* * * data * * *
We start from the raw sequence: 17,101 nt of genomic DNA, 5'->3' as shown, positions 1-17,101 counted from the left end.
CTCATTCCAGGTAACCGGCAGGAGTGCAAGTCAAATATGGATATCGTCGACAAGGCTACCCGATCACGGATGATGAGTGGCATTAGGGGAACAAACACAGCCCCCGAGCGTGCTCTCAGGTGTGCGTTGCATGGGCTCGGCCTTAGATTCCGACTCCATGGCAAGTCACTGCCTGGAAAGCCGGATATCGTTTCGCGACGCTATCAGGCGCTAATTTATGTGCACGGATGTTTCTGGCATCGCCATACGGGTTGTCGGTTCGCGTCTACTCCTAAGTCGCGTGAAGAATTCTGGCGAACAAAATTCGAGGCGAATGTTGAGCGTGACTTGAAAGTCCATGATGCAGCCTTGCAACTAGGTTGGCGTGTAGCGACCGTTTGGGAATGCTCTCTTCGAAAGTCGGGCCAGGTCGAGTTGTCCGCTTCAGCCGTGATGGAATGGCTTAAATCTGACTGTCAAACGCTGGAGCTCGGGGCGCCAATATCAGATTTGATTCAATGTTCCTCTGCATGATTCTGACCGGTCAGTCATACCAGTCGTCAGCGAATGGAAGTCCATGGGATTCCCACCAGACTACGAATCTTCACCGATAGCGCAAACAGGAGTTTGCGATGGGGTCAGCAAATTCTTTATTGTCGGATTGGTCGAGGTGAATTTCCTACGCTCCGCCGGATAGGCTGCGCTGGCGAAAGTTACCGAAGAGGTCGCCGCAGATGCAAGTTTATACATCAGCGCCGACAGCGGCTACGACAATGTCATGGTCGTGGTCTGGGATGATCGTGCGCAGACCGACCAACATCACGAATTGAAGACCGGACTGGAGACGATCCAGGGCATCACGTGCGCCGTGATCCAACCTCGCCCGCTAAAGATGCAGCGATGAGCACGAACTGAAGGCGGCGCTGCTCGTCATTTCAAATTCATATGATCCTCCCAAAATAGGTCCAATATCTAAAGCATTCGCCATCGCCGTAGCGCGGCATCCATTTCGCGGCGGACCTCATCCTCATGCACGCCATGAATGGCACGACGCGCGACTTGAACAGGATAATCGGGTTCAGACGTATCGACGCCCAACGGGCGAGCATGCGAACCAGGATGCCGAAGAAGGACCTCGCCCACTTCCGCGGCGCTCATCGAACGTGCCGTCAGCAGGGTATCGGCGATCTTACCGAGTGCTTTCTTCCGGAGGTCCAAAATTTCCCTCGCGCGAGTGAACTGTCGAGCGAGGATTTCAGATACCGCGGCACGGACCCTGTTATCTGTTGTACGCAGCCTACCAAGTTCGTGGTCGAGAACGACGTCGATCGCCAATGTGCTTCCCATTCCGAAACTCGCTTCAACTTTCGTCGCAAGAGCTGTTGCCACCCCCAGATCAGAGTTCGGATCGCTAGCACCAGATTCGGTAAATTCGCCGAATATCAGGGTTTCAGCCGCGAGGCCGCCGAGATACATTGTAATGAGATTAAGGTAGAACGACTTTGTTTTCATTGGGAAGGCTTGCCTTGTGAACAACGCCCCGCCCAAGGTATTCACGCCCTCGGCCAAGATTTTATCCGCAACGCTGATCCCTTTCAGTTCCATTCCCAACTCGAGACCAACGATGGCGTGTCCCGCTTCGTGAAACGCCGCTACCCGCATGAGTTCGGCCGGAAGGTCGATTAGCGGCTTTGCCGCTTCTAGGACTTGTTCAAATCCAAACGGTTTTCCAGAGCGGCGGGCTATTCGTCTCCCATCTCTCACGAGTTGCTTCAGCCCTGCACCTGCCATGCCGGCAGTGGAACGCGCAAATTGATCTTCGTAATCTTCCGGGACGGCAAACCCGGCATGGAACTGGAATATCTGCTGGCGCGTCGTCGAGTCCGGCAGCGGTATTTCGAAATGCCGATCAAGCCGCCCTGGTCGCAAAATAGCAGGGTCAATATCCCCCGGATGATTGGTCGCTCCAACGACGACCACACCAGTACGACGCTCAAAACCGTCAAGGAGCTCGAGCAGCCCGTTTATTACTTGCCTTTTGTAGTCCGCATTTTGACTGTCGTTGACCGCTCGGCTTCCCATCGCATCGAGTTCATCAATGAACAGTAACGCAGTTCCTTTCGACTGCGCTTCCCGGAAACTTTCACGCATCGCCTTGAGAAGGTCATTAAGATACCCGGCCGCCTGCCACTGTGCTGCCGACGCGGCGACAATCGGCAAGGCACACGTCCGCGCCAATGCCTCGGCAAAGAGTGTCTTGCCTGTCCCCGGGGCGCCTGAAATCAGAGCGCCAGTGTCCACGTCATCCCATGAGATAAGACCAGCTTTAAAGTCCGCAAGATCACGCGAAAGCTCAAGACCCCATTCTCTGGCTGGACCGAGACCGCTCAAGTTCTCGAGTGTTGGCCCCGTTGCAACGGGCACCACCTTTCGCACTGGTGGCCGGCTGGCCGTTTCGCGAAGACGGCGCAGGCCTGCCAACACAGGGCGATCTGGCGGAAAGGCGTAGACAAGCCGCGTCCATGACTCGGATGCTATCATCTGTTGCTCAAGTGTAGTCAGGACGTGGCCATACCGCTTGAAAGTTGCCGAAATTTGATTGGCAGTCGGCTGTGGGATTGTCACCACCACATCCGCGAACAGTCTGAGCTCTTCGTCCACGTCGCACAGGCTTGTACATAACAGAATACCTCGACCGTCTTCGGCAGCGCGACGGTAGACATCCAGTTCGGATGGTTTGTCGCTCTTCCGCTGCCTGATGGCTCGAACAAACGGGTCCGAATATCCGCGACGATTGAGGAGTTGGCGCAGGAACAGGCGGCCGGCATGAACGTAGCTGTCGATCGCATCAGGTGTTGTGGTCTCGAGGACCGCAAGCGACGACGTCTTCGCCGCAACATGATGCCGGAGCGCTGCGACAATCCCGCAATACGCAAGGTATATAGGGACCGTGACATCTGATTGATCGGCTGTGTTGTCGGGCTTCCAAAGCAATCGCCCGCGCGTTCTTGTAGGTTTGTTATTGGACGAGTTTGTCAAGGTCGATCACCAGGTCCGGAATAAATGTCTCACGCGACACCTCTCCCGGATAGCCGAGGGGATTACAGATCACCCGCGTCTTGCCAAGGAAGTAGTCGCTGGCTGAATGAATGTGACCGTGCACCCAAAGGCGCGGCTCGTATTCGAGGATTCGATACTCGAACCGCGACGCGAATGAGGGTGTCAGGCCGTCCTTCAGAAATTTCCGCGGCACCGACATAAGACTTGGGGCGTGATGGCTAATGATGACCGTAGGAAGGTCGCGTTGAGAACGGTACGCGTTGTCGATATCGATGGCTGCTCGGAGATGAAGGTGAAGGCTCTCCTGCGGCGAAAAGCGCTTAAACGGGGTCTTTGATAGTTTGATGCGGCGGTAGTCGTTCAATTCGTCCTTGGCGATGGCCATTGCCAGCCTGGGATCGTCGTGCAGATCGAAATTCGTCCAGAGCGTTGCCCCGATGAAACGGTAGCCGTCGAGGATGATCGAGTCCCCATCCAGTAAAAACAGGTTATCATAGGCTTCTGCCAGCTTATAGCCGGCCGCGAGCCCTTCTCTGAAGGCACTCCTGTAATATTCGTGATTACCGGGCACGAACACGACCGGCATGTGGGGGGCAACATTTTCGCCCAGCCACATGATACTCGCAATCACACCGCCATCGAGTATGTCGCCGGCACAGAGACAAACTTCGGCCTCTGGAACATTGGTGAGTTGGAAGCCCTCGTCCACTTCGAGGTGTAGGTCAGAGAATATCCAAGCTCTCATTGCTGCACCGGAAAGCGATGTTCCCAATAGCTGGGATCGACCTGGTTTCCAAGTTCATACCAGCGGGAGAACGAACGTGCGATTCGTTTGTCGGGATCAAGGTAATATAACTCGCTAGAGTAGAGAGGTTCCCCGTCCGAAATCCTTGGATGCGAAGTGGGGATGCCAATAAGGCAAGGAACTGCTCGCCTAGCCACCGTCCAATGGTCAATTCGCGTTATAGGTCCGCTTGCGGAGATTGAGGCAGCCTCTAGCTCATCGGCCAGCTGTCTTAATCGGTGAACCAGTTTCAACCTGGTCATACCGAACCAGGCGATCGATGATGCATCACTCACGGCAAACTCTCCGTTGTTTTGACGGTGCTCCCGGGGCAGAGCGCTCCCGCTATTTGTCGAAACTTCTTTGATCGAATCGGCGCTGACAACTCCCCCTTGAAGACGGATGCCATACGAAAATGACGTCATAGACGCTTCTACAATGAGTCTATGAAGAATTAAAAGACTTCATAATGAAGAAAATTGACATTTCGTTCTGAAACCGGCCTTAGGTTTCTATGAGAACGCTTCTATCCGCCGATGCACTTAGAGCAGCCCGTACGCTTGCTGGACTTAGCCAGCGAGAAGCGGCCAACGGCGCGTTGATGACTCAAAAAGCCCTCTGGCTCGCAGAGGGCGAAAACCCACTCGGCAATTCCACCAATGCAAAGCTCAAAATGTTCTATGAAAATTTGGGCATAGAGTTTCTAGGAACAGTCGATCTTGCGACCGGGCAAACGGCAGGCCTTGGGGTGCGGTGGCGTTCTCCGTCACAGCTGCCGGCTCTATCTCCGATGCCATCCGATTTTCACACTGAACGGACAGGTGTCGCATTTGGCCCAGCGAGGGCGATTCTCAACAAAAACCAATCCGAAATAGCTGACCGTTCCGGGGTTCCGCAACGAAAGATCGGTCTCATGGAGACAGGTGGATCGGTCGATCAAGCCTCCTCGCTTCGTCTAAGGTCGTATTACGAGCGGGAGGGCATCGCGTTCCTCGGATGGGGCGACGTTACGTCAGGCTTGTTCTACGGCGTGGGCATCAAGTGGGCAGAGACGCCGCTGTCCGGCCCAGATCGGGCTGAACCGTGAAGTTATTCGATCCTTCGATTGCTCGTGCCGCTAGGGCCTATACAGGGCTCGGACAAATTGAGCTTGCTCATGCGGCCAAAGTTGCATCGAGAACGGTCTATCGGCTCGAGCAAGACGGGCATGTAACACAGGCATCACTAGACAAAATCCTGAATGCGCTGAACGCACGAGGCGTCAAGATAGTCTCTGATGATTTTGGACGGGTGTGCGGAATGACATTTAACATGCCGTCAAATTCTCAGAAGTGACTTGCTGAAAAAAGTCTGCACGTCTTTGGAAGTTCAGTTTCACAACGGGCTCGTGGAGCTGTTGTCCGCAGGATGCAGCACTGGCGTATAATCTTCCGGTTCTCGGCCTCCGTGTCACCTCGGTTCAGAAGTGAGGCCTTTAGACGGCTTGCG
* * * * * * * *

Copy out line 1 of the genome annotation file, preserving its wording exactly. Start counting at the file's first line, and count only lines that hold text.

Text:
We start from the raw sequence: 17,101 nt of genomic DNA, 5'->3' as shown, positions 1-17,101 counted from the left end.